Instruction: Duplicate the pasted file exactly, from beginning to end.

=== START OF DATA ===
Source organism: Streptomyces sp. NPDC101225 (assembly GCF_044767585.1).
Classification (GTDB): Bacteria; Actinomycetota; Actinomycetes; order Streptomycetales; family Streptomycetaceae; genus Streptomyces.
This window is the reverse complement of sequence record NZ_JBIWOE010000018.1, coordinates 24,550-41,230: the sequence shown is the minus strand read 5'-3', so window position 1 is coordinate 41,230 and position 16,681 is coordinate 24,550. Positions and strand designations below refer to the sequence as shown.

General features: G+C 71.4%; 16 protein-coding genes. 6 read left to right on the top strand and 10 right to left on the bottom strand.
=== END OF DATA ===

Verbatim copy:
Source organism: Streptomyces sp. NPDC101225 (assembly GCF_044767585.1).
Classification (GTDB): Bacteria; Actinomycetota; Actinomycetes; order Streptomycetales; family Streptomycetaceae; genus Streptomyces.
This window is the reverse complement of sequence record NZ_JBIWOE010000018.1, coordinates 24,550-41,230: the sequence shown is the minus strand read 5'-3', so window position 1 is coordinate 41,230 and position 16,681 is coordinate 24,550. Positions and strand designations below refer to the sequence as shown.

General features: G+C 71.4%; 16 protein-coding genes. 6 read left to right on the top strand and 10 right to left on the bottom strand.